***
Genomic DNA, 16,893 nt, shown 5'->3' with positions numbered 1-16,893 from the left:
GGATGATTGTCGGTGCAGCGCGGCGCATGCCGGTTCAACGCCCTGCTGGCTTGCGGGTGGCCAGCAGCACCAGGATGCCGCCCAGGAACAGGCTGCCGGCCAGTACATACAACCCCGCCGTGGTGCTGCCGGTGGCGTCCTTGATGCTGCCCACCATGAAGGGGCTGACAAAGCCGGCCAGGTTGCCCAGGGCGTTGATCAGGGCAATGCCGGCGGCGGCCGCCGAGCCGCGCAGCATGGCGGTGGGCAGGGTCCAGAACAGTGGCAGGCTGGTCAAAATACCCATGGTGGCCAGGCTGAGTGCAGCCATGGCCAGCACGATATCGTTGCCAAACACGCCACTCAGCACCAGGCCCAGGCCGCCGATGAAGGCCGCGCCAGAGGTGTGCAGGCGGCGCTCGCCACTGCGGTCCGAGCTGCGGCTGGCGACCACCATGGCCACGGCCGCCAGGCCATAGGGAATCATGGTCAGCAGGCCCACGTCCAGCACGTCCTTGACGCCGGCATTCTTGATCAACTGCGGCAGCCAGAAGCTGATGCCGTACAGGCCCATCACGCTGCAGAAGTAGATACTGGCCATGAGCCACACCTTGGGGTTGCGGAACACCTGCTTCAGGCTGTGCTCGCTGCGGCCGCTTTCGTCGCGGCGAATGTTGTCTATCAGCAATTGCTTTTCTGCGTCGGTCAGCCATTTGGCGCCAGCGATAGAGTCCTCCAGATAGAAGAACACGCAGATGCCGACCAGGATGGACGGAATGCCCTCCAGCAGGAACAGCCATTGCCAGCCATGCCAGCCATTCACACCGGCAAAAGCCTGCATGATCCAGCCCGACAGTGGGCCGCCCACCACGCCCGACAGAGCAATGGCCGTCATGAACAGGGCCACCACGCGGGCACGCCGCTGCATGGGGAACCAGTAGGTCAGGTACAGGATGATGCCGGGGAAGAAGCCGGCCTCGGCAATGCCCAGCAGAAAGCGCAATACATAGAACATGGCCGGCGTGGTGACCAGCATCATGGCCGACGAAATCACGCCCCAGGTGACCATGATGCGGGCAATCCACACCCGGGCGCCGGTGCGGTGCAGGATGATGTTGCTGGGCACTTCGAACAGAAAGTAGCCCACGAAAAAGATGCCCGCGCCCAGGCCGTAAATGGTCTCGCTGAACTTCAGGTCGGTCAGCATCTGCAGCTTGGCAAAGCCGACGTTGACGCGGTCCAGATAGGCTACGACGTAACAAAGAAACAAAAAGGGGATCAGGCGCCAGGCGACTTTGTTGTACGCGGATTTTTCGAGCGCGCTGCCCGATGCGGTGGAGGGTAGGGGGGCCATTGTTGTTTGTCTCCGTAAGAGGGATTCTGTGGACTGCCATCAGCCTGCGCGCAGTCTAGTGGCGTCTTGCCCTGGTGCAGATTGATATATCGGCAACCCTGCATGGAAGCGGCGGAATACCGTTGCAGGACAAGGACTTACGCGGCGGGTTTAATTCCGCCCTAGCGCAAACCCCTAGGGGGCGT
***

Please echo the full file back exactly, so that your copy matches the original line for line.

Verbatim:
Genomic DNA, 16,893 nt, shown 5'->3' with positions numbered 1-16,893 from the left:
GGATGATTGTCGGTGCAGCGCGGCGCATGCCGGTTCAACGCCCTGCTGGCTTGCGGGTGGCCAGCAGCACCAGGATGCCGCCCAGGAACAGGCTGCCGGCCAGTACATACAACCCCGCCGTGGTGCTGCCGGTGGCGTCCTTGATGCTGCCCACCATGAAGGGGCTGACAAAGCCGGCCAGGTTGCCCAGGGCGTTGATCAGGGCAATGCCGGCGGCGGCCGCCGAGCCGCGCAGCATGGCGGTGGGCAGGGTCCAGAACAGTGGCAGGCTGGTCAAAATACCCATGGTGGCCAGGCTGAGTGCAGCCATGGCCAGCACGATATCGTTGCCAAACACGCCACTCAGCACCAGGCCCAGGCCGCCGATGAAGGCCGCGCCAGAGGTGTGCAGGCGGCGCTCGCCACTGCGGTCCGAGCTGCGGCTGGCGACCACCATGGCCACGGCCGCCAGGCCATAGGGAATCATGGTCAGCAGGCCCACGTCCAGCACGTCCTTGACGCCGGCATTCTTGATCAACTGCGGCAGCCAGAAGCTGATGCCGTACAGGCCCATCACGCTGCAGAAGTAGATACTGGCCATGAGCCACACCTTGGGGTTGCGGAACACCTGCTTCAGGCTGTGCTCGCTGCGGCCGCTTTCGTCGCGGCGAATGTTGTCTATCAGCAATTGCTTTTCTGCGTCGGTCAGCCATTTGGCGCCAGCGATAGAGTCCTCCAGATAGAAGAACACGCAGATGCCGACCAGGATGGACGGAATGCCCTCCAGCAGGAACAGCCATTGCCAGCCATGCCAGCCATTCACACCGGCAAAAGCCTGCATGATCCAGCCCGACAGTGGGCCGCCCACCACGCCCGACAGAGCAATGGCCGTCATGAACAGGGCCACCACGCGGGCACGCCGCTGCATGGGGAACCAGTAGGTCAGGTACAGGATGATGCCGGGGAAGAAGCCGGCCTCGGCAATGCCCAGCAGAAAGCGCAATACATAGAACATGGCCGGCGTGGTGACCAGCATCATGGCCGACGAAATCACGCCCCAGGTGACCATGATGCGGGCAATCCACACCCGGGCGCCGGTGCGGTGCAGGATGATGTTGCTGGGCACTTCGAACAGAAAGTAGCCCACGAAAAAGATGCCCGCGCCCAGGCCGTAAATGGTCTCGCTGAACTTCAGGTCGGTCAGCATCTGCAGCTTGGCAAAGCCGACGTTGACGCGGTCCAGATAGGCTACGACGTAACAAAGAAACAAAAAGGGGATCAGGCGCCAGGCGACTTTGTTGTACGCGGATTTTTCGAGCGCGCTGCCCGATGCGGTGGAGGGTAGGGGGGCCATTGTTGTTTGTCTCCGTAAGAGGGATTCTGTGGACTGCCATCAGCCTGCGCGCAGTCTAGTGGCGTCTTGCCCTGGTGCAGATTGATATATCGGCAACCCTGCATGGAAGCGGCGGAATACCGTTGCAGGACAAGGACTTACGCGGCGGGTTTAATTCCGCCCTAGCGCAAACCCCTAGGGGGCGT